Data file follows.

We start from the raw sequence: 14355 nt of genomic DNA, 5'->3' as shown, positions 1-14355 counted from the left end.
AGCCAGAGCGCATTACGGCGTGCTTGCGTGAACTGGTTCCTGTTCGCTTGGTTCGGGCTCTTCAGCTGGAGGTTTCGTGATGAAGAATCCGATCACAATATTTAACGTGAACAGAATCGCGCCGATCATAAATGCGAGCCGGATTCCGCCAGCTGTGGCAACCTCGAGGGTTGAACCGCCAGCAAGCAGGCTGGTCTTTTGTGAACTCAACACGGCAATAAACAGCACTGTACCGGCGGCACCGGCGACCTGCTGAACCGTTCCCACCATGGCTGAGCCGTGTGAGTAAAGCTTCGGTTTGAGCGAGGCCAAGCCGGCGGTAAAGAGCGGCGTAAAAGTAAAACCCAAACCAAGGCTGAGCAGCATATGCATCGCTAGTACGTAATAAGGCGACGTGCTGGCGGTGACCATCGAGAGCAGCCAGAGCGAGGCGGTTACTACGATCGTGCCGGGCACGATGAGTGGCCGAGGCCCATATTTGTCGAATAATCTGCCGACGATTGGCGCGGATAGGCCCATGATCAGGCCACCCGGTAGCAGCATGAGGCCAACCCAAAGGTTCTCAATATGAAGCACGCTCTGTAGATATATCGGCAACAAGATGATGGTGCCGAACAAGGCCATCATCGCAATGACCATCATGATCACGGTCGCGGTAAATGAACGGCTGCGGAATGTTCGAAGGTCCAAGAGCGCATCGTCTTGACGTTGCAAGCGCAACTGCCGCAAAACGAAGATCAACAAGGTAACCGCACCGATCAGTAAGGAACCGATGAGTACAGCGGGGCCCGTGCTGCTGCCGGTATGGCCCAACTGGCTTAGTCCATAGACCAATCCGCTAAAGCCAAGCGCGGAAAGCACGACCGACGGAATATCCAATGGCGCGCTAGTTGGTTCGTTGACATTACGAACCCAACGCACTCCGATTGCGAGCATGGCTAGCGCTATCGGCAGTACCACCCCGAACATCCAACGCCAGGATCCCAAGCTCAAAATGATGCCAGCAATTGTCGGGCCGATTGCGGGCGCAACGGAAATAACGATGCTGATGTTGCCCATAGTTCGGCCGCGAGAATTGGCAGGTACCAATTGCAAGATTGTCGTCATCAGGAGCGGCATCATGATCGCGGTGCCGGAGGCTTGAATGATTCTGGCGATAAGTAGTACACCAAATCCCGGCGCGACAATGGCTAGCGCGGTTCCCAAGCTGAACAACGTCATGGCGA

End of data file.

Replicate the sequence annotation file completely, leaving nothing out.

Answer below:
We start from the raw sequence: 14355 nt of genomic DNA, 5'->3' as shown, positions 1-14355 counted from the left end.
AGCCAGAGCGCATTACGGCGTGCTTGCGTGAACTGGTTCCTGTTCGCTTGGTTCGGGCTCTTCAGCTGGAGGTTTCGTGATGAAGAATCCGATCACAATATTTAACGTGAACAGAATCGCGCCGATCATAAATGCGAGCCGGATTCCGCCAGCTGTGGCAACCTCGAGGGTTGAACCGCCAGCAAGCAGGCTGGTCTTTTGTGAACTCAACACGGCAATAAACAGCACTGTACCGGCGGCACCGGCGACCTGCTGAACCGTTCCCACCATGGCTGAGCCGTGTGAGTAAAGCTTCGGTTTGAGCGAGGCCAAGCCGGCGGTAAAGAGCGGCGTAAAAGTAAAACCCAAACCAAGGCTGAGCAGCATATGCATCGCTAGTACGTAATAAGGCGACGTGCTGGCGGTGACCATCGAGAGCAGCCAGAGCGAGGCGGTTACTACGATCGTGCCGGGCACGATGAGTGGCCGAGGCCCATATTTGTCGAATAATCTGCCGACGATTGGCGCGGATAGGCCCATGATCAGGCCACCCGGTAGCAGCATGAGGCCAACCCAAAGGTTCTCAATATGAAGCACGCTCTGTAGATATATCGGCAACAAGATGATGGTGCCGAACAAGGCCATCATCGCAATGACCATCATGATCACGGTCGCGGTAAATGAACGGCTGCGGAATGTTCGAAGGTCCAAGAGCGCATCGTCTTGACGTTGCAAGCGCAACTGCCGCAAAACGAAGATCAACAAGGTAACCGCACCGATCAGTAAGGAACCGATGAGTACAGCGGGGCCCGTGCTGCTGCCGGTATGGCCCAACTGGCTTAGTCCATAGACCAATCCGCTAAAGCCAAGCGCGGAAAGCACGACCGACGGAATATCCAATGGCGCGCTAGTTGGTTCGTTGACATTACGAACCCAACGCACTCCGATTGCGAGCATGGCTAGCGCTATCGGCAGTACCACCCCGAACATCCAACGCCAGGATCCCAAGCTCAAAATGATGCCAGCAATTGTCGGGCCGATTGCGGGCGCAACGGAAATAACGATGCTGATGTTGCCCATAGTTCGGCCGCGAGAATTGGCAGGTACCAATTGCAAGATTGTCGTCATCAGGAGCGGCATCATGATCGCGGTGCCGGAGGCTTGAATGATTCTGGCGATAAGTAGTACACCAAATCCCGGCGCGACAATGGCTAGCGCGGTTCCCAAGCTGAACAACGTCATGGCGA